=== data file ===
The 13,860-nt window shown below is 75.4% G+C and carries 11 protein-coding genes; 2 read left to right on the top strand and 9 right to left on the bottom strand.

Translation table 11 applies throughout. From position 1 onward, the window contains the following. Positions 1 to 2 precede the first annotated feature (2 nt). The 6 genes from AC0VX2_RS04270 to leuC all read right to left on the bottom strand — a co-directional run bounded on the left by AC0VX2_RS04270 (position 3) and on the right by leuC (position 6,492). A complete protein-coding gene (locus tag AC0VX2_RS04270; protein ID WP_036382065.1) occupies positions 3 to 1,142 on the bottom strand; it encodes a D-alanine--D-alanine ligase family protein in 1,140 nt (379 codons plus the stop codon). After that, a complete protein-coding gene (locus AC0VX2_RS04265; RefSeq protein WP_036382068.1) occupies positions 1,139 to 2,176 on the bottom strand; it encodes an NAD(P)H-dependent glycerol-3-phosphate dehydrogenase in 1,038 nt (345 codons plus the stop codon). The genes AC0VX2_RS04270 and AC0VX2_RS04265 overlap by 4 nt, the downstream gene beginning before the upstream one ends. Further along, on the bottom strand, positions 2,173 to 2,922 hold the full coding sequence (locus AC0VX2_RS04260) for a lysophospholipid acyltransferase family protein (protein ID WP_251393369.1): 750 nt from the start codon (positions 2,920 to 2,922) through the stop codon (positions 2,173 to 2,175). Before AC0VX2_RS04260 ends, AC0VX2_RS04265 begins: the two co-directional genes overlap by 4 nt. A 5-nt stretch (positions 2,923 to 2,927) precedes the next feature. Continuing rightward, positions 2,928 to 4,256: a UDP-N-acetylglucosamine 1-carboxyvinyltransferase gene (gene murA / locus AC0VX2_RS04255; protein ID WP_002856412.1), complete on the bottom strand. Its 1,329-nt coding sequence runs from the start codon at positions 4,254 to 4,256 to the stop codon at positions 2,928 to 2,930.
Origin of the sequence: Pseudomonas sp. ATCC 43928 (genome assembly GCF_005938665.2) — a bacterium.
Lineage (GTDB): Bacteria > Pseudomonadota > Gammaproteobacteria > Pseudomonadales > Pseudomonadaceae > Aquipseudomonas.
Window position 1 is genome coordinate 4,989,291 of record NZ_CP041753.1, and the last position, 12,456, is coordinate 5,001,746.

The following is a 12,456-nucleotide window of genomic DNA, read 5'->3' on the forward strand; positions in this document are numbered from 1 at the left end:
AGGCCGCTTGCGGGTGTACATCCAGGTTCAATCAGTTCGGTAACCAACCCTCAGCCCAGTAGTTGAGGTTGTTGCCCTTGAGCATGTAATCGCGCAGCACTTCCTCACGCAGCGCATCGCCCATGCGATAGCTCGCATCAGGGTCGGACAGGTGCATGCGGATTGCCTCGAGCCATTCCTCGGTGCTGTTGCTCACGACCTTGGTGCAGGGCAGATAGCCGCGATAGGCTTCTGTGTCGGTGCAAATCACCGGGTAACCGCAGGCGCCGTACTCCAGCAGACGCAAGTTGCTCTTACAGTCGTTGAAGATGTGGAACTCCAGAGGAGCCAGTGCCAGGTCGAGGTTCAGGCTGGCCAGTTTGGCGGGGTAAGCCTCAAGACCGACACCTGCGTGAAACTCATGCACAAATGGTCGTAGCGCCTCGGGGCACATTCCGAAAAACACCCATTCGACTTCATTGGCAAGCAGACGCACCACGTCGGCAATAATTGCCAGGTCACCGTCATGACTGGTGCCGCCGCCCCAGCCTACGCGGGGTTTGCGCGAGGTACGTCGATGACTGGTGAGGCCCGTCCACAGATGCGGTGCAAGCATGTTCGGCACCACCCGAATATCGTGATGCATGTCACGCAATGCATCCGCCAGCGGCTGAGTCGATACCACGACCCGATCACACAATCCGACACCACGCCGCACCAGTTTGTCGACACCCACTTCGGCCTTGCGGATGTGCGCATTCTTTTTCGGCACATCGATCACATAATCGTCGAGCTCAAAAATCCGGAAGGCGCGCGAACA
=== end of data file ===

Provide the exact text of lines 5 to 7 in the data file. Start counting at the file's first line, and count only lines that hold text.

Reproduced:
Window position 1 is genome coordinate 4,989,291 of record NZ_CP041753.1, and the last position, 12,456, is coordinate 5,001,746.

The following is a 12,456-nucleotide window of genomic DNA, read 5'->3' on the forward strand; positions in this document are numbered from 1 at the left end:
AGGCCGCTTGCGGGTGTACATCCAGGTTCAATCAGTTCGGTAACCAACCCTCAGCCCAGTAGTTGAGGTTGTTGCCCTTGAGCATGTAATCGCGCAGCACTTCCTCACGCAGCGCATCGCCCATGCGATAGCTCGCATCAGGGTCGGACAGGTGCATGCGGATTGCCTCGAGCCATTCCTCGGTGCTGTTGCTCACGACCTTGGTGCAGGGCAGATAGCCGCGATAGGCTTCTGTGTCGGTGCAAATCACCGGGTAACCGCAGGCGCCGTACTCCAGCAGACGCAAGTTGCTCTTACAGTCGTTGAAGATGTGGAACTCCAGAGGAGCCAGTGCCAGGTCGAGGTTCAGGCTGGCCAGTTTGGCGGGGTAAGCCTCAAGACCGACACCTGCGTGAAACTCATGCACAAATGGTCGTAGCGCCTCGGGGCACATTCCGAAAAACACCCATTCGACTTCATTGGCAAGCAGACGCACCACGTCGGCAATAATTGCCAGGTCACCGTCATGACTGGTGCCGCCGCCCCAGCCTACGCGGGGTTTGCGCGAGGTACGTCGATGACTGGTGAGGCCCGTCCACAGATGCGGTGCAAGCATGTTCGGCACCACCCGAATATCGTGATGCATGTCACGCAATGCATCCGCCAGCGGCTGAGTCGATACCACGACCCGATCACACAATCCGACACCACGCCGCACCAGTTTGTCGACACCCACTTCGGCCTTGCGGATGTGCGCATTCTTTTTCGGCACATCGATCACATAATCGTCGAGCTCAAAAATCCGGAAGGCGCGCGAACA